Friday, 28 March 2014

New Arrival
Nanook is a lovely young white male with excellent fleece and we are hoping that when he matures he will bring some valuable new genetics into our herd.  Our alpacas have really soft fine fleece but from time to time we need to add a new ingredient to the mix, so to speak.

He is in quarantine at the moment but we have put in one of our existing males of a similar age to keep him company for the duration.  Of course if there are any problems, which is most unlikely, then Zenon (our young male) will also be effected.

They seemed to get on with each other straight away, although we did take the precaution of spraying Nanook with vinegar.   This is an old farmer's trick to help smooth the path when introducing new animals to the herd.  The vinegar covers the natural smells which might excite other animals and make them aggressive to a newcomer.  By the time the vinegar smell has worn off, the animals are used to each other and no problems occur.  It is a bit like chickens - you put the new arrivals in the henhouse after dark and when they all wake up in the morning the new ones are automatically assumed to be part of the family

It was rather sad to see the last of our Angora Goats leave the farm. The does went quite a while ago but the last three bucks did not attract any interest.  Part of the deal with Nanook was an exchange for the goats.
They left without so much as a backward glance.  There was some debate as to how to get them from the goat house into the transit van which was to transport them to their new home, but I simply put a little feed into a bucket and climbed into the van with it and was immediately followed, ney trampled, by the bucks trying to get to the bucket first.   They did not hesitate to jump up into the vehicle without the aid of a ramp or any other assistance.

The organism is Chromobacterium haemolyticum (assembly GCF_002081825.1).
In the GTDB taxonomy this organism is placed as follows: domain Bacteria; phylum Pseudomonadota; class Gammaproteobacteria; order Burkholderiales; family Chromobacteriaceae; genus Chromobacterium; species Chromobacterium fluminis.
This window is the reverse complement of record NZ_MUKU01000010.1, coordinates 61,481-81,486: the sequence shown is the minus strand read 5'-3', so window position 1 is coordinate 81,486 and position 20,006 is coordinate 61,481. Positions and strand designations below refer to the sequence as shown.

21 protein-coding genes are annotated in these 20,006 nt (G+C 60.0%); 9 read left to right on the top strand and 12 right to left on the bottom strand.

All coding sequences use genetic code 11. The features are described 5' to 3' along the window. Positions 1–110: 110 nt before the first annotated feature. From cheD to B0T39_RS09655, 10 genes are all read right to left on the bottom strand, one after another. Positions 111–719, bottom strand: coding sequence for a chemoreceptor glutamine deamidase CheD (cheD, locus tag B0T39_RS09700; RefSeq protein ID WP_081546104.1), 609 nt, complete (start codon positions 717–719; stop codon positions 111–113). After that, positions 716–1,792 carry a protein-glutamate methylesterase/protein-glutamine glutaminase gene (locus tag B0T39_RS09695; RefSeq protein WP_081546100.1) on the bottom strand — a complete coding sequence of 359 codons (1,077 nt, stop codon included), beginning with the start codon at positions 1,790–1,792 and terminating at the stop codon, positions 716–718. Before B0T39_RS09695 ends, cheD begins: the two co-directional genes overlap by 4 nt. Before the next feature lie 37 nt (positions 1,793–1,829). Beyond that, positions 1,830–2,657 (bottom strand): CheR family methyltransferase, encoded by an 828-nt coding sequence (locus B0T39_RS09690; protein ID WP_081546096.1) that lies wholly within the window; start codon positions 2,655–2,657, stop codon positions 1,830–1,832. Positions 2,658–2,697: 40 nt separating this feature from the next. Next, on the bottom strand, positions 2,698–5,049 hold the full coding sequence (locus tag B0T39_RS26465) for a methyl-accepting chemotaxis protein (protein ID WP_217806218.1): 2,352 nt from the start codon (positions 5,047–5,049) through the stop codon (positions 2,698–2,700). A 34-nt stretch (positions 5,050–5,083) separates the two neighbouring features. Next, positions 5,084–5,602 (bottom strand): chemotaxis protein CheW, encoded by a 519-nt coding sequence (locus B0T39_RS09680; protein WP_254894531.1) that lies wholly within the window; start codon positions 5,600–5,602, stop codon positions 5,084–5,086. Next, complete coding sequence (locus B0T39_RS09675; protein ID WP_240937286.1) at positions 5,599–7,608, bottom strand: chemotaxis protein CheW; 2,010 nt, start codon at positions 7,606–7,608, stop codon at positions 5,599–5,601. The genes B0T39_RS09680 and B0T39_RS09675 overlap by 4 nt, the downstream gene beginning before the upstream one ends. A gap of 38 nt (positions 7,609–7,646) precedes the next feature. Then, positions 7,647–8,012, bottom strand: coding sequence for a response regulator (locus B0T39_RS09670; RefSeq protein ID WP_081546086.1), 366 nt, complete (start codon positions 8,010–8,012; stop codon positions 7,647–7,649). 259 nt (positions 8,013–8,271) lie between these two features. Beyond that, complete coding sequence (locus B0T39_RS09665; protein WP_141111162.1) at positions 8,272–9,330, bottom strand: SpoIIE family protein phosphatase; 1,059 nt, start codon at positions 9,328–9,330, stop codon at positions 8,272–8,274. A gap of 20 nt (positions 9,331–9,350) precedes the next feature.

We are looking after my friend's dog at the moment.  As you can see, Dodger has settled in very well and taken the prime spot in front of the TV!!  He likes to interact with any animals who appear on the screen, but soon reverts to the prone position.

Tuesday, 18 March 2014

If all else fails, read the instructions

To be fair, my friend did read the washing instructions for her new alpaca jumper, but her new washing machine let her down.  See photo for the results of washing alpaca in a hot wash!!

Pam, my friend who knits most of the hand knitted range has designed a new version of the Beanie Hat with a more feminine look.

Also headbands in the Glampaca range.

Dolly the sheepdog was sadly missed today.   She is lame (no idea why) and is being lead walked and rested.  Nick and I had a lot of alpaca sorting to do to get males with the right females for mating,.  Normally that sort of job is a doddle, but we realised how much we rely on Dolly's help!!  She does not really have to do much, but the alpacas know that "She must be obeyed" .

We wanted to take one male away from his little group of females and return them (pregnant we hope) to the main herd.   Then we needed to bring another male up and select his group of females.  It took forever and they were extremely uncooperative.  We finally achieved our goal but it took a lot of patience.   Seems like we need a Dolly deputy.